“The heat assist softens pressure-sensitive laminates and helps with the flow,” Hill says. “It can eliminate silvering, which is a visual effect that basically traps a little air in the laminate and keeps the pressure-sensitive adhesive from flowing into the nooks and crannies, but if it’s a little warm, it flows a little better to eliminate that silvering.”
For some roll-to-roll laminators, drifting can be an issue, Hill says. Sometimes this is a result of a poor setup while other times this is due to poor shifting capabilities. Whatever the reason, this causes the print to the side by a few inches. This may not be a problem for a 30-inch graphic in a 60-inch laminator, but this can cause major problems for a wide-format print.
“When drifting happens, you’re dragging the side of the machine, and you get wrinkles as a result,” Hill says. “It’s not a pretty picture, so you have to evaluate a machine in terms of how is it set up and whether it is beefy enough so that you don’t get these drifting issues.”
To keep the print straight, roll-to-roll laminators now include an auto-calibration feature, Romanello says. Before auto-calibration was available, an operator had to manually ensure the print remained straight, but that wasn’t an easy process and often caused creases and air bubbles.
“Auto-calibration has pretty much eliminated these concerns,” Romanello says. “It’s a very easy step; it just requires pushing two buttons on the control panel, and the machine does everything else on its own. The whole process takes about two minutes.”
Some of the new features on laminators also greatly reduce setup time, Elliott says. For example, today’s laminators come with more unwind and rewind shafts.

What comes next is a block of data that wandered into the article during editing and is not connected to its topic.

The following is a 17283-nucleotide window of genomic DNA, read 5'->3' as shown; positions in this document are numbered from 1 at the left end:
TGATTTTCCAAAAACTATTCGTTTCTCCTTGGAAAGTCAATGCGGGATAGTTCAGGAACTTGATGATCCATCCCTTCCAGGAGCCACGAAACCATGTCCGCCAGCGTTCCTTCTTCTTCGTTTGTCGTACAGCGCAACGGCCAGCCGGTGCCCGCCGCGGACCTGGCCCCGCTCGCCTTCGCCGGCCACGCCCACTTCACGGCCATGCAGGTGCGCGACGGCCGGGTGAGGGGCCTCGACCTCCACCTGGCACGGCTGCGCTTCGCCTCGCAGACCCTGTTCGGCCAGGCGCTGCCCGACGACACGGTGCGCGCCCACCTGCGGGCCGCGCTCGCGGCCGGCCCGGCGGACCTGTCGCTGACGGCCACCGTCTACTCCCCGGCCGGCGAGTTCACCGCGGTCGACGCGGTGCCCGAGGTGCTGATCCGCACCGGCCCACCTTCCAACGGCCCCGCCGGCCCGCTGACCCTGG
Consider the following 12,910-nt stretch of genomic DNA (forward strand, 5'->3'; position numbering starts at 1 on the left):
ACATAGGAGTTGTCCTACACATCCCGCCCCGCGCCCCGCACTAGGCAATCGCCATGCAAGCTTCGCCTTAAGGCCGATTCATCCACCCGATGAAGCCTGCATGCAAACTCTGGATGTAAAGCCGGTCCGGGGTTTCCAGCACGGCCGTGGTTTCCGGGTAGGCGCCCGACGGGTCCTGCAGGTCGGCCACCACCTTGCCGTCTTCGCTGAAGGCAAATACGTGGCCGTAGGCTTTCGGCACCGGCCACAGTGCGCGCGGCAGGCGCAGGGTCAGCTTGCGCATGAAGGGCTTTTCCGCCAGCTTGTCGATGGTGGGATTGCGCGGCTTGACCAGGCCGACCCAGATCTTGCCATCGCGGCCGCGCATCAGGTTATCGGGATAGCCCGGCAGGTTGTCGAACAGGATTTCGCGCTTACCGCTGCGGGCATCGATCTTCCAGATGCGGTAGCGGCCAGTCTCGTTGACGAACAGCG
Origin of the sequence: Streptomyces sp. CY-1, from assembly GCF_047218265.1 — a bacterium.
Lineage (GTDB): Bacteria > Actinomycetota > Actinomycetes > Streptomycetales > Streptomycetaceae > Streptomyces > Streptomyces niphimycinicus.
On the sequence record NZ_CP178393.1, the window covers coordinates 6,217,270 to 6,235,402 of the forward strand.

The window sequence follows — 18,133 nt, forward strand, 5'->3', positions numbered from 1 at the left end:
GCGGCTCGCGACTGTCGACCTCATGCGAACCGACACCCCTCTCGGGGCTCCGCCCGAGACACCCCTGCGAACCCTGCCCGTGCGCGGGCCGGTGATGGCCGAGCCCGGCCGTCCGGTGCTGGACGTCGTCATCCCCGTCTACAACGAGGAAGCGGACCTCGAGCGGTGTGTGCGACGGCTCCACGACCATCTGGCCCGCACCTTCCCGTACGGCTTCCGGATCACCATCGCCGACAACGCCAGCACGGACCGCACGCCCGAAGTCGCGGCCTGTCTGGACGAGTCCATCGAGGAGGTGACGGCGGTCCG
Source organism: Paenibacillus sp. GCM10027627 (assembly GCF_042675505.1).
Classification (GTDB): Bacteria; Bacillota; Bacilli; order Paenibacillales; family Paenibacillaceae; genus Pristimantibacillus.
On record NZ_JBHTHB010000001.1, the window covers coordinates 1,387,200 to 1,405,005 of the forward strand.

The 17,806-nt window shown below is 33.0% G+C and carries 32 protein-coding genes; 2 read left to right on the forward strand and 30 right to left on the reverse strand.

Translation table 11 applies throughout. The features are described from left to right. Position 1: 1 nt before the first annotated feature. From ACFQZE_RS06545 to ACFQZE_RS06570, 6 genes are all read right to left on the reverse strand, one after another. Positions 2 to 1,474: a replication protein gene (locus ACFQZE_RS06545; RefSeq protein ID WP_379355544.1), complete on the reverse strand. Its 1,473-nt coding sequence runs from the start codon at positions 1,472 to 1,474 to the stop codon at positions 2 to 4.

PREPARING FOR FUTURE NEEDS
When purchasing a new laminator, a sign shop should not only look at its current needs but also evaluate future requirements. While determining what the future holds is hardly a science, a sign shop can prepare for multiple scenarios by purchasing a laminator that offers add-on features, Elliott says. The initial laminator offers more basic options, and as business grows, a sign shop can buy the appropriate features for its specific line of business. For instance, a new upgradeable laminator can offer the capabilities of adding more unwinds and rewinds to work better with pressure-sensitive adhesive and side slitters for increased efficiency for trimming.
Often, sign shops simply buy laminators on price, but this can cost them in the long run, Romanello says. Many laminators are offered as generic bundled packages that do not consider possible future needs. But without the right capabilities, a sign shop cannot take on larger projects and will have to either turn down work that could lead to more business in the future or farm it to another shop, missing out on the potential profit.
“If you just buy on price, you may find yourself stuck with a unit that is extremely difficult to run that creates a lot of waste, loss of money, down time, print time and frustration,” Romanello says.
Ultimately, purchasing a laminator should be a strategic business decision. Price is an issue for every business, but the initial cost is only one part of the picture. New laminators are an investment, which requires a greater upfront cost for longer-term rewards.